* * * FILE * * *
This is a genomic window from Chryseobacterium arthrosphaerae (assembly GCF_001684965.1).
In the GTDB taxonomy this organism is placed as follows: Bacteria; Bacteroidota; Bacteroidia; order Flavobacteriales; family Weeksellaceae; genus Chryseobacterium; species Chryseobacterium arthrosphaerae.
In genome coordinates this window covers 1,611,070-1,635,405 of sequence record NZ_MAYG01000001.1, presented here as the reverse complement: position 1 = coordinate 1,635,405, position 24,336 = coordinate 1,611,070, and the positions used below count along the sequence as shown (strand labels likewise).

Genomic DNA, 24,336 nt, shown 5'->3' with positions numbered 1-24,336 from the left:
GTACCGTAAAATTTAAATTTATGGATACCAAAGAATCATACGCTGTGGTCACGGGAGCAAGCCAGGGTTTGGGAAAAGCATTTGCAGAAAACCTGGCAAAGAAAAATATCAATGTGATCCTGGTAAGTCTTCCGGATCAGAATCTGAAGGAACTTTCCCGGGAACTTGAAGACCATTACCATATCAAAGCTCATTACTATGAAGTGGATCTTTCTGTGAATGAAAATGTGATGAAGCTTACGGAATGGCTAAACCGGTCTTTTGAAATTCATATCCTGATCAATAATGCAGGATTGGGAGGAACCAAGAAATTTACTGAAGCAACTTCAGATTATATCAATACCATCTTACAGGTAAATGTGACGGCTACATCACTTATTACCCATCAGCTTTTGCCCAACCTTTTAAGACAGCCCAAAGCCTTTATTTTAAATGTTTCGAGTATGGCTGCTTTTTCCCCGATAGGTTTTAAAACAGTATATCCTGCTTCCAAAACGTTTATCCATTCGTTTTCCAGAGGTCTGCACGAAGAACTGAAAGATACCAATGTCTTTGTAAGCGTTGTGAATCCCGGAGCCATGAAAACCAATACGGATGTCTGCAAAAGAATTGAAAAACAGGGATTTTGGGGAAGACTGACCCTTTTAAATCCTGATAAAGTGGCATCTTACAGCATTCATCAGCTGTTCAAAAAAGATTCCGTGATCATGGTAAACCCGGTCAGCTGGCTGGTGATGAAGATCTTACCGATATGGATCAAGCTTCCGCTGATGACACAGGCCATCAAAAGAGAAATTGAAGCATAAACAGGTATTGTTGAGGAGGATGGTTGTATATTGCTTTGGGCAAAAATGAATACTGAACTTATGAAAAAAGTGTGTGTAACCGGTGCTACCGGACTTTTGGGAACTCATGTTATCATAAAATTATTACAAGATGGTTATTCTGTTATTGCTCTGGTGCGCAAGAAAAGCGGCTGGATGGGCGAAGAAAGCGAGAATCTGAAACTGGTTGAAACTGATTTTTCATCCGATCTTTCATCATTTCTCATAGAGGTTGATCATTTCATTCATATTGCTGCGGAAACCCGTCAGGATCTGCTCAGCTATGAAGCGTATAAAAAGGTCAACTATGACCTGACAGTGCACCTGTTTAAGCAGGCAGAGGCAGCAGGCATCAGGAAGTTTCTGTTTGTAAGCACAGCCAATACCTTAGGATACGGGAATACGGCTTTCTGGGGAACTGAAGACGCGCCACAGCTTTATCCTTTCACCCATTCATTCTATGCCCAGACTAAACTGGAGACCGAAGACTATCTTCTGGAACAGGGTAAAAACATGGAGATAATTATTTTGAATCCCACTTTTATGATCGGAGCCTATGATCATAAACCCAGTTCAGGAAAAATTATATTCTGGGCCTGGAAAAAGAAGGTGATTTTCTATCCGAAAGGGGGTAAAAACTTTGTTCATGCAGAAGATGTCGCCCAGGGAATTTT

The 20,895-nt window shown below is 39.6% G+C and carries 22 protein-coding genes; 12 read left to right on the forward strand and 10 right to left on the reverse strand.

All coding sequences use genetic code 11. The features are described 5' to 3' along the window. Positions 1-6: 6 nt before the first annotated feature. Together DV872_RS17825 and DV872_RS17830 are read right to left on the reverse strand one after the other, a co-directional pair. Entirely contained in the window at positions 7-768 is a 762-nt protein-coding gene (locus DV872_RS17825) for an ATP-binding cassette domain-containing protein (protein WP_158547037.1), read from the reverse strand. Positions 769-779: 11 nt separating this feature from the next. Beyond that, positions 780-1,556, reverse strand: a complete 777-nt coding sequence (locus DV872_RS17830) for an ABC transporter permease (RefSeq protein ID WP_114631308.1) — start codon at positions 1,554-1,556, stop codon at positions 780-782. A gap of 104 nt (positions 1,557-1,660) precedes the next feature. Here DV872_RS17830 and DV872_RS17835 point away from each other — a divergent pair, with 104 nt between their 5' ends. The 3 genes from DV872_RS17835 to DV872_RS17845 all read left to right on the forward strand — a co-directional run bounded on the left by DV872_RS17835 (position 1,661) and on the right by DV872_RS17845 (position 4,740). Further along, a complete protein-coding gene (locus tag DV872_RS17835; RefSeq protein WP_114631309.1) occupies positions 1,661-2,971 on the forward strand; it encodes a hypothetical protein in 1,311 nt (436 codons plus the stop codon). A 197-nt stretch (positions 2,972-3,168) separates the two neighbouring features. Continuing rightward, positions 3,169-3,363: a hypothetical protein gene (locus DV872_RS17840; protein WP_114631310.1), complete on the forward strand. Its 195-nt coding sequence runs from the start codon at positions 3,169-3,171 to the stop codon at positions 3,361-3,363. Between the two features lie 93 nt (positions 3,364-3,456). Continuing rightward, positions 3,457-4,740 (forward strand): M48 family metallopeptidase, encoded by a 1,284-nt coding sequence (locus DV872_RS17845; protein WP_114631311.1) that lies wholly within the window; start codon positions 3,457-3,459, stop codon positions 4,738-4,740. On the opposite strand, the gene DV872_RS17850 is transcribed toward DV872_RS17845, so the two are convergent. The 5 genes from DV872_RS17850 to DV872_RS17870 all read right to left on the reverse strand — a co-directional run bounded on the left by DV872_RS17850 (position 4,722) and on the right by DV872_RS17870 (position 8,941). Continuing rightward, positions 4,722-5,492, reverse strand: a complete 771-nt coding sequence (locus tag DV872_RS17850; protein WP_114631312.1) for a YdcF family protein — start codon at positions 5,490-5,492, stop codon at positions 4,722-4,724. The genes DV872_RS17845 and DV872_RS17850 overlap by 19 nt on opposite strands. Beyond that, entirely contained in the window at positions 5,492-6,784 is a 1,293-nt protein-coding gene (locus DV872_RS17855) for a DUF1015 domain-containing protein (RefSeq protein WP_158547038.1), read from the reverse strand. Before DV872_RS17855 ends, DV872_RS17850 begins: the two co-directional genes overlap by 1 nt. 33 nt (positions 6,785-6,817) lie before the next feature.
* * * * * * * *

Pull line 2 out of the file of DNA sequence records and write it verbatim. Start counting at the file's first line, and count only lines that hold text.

In the GTDB taxonomy this organism is placed as follows: Bacteria; Bacteroidota; Bacteroidia; order Flavobacteriales; family Weeksellaceae; genus Chryseobacterium; species Chryseobacterium arthrosphaerae.